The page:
DJ Mac provides an outstanding summary of a recently published study on the pre-treatment and early treatment behavior of outpatient addiction treatment patients and their outcomes.
He starts with this finding:
The folk who tested negative for drugs early on didn’t seem to have worse drug problems, but they did have better mental and physical health and they were less likely to use more than one drug. There was a high level of agreement between what the clients told the researchers about their drug and alcohol use and what urine testing showed. The thing that caught my attention was that the patients evidencing abstinence also had much higher attendance rates at 12-step mutual aid groups.
And concludes with these observations:
There are three challenges for treatment services around this research. The first is that not every service has mutual aid on its radar. Even now with stackloads of evidence, there is still not enough awareness of its value. The second is that there is still some prejudice against 12-step groups. You don’t have to look too far to find it. And the third is that while the importance of mutual aid might be recognised in an increasing number of places, we are not very good at building bridges from treatment to mutual aid.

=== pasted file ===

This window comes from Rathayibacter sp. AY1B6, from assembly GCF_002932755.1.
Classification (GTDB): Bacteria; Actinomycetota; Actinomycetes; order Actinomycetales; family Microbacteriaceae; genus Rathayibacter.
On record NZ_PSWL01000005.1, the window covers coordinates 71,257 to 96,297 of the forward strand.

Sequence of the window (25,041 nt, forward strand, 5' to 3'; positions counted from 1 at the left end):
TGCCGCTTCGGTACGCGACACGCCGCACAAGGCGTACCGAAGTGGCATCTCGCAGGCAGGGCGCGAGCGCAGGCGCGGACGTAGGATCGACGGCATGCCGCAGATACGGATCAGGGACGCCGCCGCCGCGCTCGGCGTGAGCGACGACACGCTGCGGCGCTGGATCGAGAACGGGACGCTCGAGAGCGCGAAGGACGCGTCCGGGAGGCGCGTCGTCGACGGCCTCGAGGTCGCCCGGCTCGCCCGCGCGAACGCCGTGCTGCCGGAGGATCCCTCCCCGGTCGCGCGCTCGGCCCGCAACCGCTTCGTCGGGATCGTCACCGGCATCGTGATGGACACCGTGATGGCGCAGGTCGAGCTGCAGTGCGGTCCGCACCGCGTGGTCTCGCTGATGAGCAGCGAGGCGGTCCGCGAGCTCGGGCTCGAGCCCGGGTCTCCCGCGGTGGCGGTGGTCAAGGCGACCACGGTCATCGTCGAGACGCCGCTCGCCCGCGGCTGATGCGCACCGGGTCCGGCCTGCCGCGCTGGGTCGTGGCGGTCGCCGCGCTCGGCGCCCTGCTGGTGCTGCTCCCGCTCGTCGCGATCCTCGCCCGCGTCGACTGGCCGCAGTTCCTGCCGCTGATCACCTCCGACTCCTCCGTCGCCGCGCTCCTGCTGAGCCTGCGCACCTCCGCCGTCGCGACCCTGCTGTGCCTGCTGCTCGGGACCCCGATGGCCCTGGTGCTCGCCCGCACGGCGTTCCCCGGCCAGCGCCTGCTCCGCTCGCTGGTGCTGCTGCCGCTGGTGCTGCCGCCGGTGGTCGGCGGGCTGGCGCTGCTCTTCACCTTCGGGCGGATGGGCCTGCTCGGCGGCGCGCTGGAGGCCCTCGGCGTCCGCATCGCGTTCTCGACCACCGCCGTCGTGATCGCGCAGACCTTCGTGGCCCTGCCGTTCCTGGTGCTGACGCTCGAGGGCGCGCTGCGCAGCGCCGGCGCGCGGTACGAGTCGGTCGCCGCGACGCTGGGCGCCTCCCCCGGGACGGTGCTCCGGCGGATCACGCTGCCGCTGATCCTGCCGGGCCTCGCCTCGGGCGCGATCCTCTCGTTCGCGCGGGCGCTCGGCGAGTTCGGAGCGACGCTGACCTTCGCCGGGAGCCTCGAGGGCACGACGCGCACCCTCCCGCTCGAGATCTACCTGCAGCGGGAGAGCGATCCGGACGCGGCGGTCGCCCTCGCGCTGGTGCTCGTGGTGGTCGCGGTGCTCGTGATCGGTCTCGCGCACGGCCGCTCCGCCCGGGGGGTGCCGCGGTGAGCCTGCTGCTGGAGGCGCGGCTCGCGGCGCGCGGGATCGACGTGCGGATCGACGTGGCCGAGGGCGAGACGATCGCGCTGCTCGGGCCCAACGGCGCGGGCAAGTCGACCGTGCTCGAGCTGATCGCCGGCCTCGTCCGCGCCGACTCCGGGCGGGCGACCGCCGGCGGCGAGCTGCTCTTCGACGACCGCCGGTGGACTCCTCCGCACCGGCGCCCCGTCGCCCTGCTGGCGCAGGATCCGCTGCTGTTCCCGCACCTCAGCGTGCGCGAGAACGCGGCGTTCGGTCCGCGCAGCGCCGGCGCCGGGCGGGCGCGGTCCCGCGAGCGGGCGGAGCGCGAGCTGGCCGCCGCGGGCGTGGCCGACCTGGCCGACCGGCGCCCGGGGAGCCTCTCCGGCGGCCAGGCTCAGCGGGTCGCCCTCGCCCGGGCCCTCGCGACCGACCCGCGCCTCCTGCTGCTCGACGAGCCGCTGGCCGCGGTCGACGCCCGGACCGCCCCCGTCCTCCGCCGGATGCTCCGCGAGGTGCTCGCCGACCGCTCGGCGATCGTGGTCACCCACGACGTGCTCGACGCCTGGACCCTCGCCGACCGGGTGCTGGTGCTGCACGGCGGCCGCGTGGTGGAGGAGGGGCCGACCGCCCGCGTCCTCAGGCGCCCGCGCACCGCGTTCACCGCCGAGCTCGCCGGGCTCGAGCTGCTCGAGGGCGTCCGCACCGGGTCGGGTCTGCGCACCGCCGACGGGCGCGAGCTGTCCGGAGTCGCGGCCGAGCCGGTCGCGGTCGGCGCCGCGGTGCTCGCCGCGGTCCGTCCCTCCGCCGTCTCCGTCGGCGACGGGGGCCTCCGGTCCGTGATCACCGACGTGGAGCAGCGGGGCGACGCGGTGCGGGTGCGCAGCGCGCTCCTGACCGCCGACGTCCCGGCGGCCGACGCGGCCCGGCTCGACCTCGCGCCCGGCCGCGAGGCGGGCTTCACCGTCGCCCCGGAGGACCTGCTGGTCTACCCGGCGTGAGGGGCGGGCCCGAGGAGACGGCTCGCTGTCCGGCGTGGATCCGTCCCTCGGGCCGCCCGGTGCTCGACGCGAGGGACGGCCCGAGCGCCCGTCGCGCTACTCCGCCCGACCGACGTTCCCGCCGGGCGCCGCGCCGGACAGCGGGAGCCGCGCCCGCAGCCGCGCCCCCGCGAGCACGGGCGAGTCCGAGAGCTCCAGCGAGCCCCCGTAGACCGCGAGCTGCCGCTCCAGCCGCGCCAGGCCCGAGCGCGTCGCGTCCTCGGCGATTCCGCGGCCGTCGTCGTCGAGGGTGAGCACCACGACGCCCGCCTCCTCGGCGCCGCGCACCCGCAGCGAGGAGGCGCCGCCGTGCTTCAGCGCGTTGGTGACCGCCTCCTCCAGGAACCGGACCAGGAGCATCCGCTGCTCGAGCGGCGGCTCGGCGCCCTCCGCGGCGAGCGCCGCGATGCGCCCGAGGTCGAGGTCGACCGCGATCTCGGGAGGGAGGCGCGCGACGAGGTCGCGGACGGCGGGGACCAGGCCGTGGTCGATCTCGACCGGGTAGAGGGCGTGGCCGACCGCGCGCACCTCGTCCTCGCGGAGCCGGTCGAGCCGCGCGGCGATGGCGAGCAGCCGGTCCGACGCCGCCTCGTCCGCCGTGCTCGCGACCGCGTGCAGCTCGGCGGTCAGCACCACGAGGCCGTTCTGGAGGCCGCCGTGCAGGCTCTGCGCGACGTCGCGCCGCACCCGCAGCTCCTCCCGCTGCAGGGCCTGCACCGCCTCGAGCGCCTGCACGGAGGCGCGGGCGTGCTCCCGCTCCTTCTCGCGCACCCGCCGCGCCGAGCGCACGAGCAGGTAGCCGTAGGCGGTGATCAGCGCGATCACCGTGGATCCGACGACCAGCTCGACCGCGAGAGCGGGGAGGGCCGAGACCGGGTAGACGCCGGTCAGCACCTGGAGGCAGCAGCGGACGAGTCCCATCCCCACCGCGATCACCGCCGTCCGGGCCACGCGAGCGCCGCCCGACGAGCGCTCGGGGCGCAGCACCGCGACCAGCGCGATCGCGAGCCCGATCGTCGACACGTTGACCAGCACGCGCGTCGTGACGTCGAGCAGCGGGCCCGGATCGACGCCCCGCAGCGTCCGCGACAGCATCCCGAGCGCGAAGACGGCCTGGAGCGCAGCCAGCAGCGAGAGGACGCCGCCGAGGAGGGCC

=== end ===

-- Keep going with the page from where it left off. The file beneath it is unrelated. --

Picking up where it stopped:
Read the rest of the post here and bookmark his new site. You’ll be glad you did.
2 thoughts on “Early mutual aid involvement improves outcomes”
Once more thanks for the positive comments. I do wonder if you have a better grasp generally in the USA of the value of mutual aid, though I expect there will be good practice and less good practice there.
Linkage to mutual aid is widespread, but I think the norm is a passive referral. We could do a lot better.
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